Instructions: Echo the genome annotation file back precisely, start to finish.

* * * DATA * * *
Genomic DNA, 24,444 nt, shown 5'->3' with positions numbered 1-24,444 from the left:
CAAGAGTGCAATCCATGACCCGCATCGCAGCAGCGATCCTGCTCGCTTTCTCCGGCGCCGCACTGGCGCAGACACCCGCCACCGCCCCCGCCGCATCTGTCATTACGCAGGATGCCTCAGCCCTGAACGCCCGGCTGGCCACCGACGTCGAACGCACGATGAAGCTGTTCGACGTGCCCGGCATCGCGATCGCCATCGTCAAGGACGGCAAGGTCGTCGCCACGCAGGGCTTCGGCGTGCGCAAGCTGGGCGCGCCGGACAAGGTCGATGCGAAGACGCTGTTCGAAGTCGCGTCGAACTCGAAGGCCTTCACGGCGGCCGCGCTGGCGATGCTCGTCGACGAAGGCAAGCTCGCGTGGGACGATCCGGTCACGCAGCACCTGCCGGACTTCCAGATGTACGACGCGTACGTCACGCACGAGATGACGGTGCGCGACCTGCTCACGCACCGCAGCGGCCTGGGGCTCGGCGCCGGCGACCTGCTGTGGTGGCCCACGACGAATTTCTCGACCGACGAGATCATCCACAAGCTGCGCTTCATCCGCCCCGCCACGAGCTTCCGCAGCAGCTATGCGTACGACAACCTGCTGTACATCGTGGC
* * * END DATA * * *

Genomic DNA, 24,444 nt, shown 5'->3' with positions numbered 1-24,444 from the left:
CAAGAGTGCAATCCATGACCCGCATCGCAGCAGCGATCCTGCTCGCTTTCTCCGGCGCCGCACTGGCGCAGACACCCGCCACCGCCCCCGCCGCATCTGTCATTACGCAGGATGCCTCAGCCCTGAACGCCCGGCTGGCCACCGACGTCGAACGCACGATGAAGCTGTTCGACGTGCCCGGCATCGCGATCGCCATCGTCAAGGACGGCAAGGTCGTCGCCACGCAGGGCTTCGGCGTGCGCAAGCTGGGCGCGCCGGACAAGGTCGATGCGAAGACGCTGTTCGAAGTCGCGTCGAACTCGAAGGCCTTCACGGCGGCCGCGCTGGCGATGCTCGTCGACGAAGGCAAGCTCGCGTGGGACGATCCGGTCACGCAGCACCTGCCGGACTTCCAGATGTACGACGCGTACGTCACGCACGAGATGACGGTGCGCGACCTGCTCACGCACCGCAGCGGCCTGGGGCTCGGCGCCGGCGACCTGCTGTGGTGGCCCACGACGAATTTCTCGACCGACGAGATCATCCACAAGCTGCGCTTCATCCGCCCCGCCACGAGCTTCCGCAGCAGCTATGCGTACGACAACCTGCTGTACATCGTGGC